The Crossbow Issue has been a messy one in NY State. Since 2012, the voices for and against have gotten louder.
Some have argued that crossbows are guns and have no place in New York’s Archery season. Others take the position that they are little more than a bow on a stick, and not far superior to today’s top of the line compound bows. Some want legalized use for the disabled and seniors. Some want crossbow use to be legal for all hunters in all seasons. The various positions are numerous and nuanced.
Over the years, politicians have been in control of the issue. And somehow, the Youth Hunt was entangled in it. This resulted in the Governor vetoing a bill in 2012 that would have extended crossbow use, while also eliminating the Youth Hunt.
The Governor’s current budget proposal includes a provision that will hand authority of crossbow regulation over to the Department of Environmental Conversation (DEC). Rick McDermott of the New York Crossbow Coalition applauds the move, stating that the crossbow issue “belongs to wildlife managers, not politicians”.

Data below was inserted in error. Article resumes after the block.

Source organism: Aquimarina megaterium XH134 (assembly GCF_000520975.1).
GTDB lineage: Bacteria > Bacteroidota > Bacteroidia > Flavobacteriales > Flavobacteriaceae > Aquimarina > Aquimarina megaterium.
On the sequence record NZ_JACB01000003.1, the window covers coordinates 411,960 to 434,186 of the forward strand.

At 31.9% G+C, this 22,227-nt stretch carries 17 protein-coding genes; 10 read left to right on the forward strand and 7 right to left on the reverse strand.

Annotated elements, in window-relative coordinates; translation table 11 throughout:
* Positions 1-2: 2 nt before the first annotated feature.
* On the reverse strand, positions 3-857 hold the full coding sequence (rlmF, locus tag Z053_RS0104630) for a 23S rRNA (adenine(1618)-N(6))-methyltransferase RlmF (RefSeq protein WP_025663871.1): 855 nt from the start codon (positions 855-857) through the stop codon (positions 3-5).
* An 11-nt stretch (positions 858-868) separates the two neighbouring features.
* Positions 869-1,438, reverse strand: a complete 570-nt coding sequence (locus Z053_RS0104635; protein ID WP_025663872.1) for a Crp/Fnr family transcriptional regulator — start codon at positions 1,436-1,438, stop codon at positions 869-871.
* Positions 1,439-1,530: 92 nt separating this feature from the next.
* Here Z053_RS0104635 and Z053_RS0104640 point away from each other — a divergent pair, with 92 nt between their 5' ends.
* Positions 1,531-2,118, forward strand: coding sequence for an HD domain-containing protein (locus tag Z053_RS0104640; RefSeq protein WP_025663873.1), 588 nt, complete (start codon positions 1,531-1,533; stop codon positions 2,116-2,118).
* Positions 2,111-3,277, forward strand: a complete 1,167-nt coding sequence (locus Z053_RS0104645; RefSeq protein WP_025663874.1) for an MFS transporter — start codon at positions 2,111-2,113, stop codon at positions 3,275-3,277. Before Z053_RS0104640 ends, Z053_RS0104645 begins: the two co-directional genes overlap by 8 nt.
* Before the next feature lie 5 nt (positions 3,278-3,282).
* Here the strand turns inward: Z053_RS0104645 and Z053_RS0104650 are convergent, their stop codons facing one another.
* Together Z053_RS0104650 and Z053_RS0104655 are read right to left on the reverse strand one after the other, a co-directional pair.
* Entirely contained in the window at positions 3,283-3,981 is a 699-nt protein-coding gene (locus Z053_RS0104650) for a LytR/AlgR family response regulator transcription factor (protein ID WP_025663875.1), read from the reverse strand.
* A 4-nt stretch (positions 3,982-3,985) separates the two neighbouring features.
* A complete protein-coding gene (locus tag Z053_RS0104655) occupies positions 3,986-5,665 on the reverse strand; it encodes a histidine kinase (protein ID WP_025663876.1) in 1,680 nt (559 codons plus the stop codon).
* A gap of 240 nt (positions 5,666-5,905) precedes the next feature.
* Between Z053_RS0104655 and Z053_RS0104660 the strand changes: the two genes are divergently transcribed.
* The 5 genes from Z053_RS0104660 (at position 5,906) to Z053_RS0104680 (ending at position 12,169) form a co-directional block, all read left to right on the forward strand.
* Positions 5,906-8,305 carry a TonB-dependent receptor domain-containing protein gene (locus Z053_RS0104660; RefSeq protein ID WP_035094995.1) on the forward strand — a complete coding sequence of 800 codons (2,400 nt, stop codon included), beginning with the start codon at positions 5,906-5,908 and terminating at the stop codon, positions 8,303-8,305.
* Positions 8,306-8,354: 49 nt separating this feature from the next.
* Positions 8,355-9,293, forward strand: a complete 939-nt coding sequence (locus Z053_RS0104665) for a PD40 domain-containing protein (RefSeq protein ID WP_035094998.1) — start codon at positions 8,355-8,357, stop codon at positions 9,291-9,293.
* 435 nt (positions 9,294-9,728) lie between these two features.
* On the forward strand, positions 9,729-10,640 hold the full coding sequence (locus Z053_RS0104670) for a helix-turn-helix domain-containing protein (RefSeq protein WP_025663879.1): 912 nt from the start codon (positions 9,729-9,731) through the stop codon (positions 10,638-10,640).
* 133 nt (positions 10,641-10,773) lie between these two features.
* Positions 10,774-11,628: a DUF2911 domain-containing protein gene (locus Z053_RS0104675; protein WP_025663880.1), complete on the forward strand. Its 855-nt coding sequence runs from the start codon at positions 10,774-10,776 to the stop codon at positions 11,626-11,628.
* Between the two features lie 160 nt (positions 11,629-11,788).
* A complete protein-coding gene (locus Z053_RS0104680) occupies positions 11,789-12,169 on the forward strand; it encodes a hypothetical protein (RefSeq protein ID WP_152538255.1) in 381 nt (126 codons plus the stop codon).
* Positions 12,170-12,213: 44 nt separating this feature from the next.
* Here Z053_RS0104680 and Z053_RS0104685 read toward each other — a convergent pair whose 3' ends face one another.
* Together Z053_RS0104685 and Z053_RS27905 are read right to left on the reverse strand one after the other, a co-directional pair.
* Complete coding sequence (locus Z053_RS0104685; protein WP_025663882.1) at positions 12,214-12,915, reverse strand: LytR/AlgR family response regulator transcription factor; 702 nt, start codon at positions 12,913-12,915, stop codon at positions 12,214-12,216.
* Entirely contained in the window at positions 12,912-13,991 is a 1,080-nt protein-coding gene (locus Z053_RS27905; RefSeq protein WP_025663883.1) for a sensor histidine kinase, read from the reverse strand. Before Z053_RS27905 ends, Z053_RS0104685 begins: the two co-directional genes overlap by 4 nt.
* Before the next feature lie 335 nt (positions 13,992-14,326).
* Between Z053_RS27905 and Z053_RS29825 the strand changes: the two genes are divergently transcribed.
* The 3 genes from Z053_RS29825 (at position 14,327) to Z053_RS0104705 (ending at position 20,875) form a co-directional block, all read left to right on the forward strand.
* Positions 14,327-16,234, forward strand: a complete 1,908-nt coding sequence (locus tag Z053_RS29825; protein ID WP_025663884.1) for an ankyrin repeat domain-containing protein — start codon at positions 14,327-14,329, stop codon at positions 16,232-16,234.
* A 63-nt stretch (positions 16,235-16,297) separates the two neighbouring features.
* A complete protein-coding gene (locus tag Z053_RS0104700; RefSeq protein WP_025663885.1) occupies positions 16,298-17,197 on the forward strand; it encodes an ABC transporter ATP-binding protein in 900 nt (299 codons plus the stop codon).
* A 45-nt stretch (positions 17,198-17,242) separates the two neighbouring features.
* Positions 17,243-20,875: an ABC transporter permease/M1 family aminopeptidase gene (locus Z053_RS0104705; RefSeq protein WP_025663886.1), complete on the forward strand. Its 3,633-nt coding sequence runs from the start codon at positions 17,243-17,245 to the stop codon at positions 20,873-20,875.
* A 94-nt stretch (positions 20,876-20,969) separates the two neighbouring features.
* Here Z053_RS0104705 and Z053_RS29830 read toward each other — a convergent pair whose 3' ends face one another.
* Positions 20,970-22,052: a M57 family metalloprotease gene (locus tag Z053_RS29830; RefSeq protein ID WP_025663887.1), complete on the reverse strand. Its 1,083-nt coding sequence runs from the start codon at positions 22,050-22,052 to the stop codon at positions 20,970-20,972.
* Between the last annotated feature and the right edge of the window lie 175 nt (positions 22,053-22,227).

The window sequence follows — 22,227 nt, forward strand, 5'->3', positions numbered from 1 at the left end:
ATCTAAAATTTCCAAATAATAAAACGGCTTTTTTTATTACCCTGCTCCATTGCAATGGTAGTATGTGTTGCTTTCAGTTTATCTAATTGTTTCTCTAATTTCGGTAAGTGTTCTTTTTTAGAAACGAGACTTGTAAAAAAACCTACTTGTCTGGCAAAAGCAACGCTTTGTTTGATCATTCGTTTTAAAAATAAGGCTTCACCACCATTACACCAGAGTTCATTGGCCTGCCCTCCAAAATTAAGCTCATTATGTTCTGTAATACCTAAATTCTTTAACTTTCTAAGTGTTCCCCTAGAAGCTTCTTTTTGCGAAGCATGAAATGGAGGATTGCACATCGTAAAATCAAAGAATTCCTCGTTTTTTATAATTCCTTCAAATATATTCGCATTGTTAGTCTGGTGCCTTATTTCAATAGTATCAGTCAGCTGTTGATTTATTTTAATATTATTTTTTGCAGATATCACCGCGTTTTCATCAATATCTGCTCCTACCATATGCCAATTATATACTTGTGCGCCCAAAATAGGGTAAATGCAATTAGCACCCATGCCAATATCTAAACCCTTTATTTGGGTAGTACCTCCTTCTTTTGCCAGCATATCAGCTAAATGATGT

According to McDermott, the Governor’s office agrees that there is 3-4 million in tourism dollars riding on the legalization of crossbows as a hunting implement. Some claim that the number rises to the $9 million neighborhood, when the retail sale of crossbows and related supplies are included.It’s tough to say what the impact of crossbows in the field will be. Will gun hunters cross over to archery season and will the harvest figures change drastically simply by its introduction? The regulations in other nearby states where crossbows have been legalized differ enough to prohibit us from looking at their present as our future.The DEC has not indicated to what extent it may allow crossbow use, if at all. But McDermott and others in favor of crossbows believe that New York’s game managers are the best qualified to make that determination.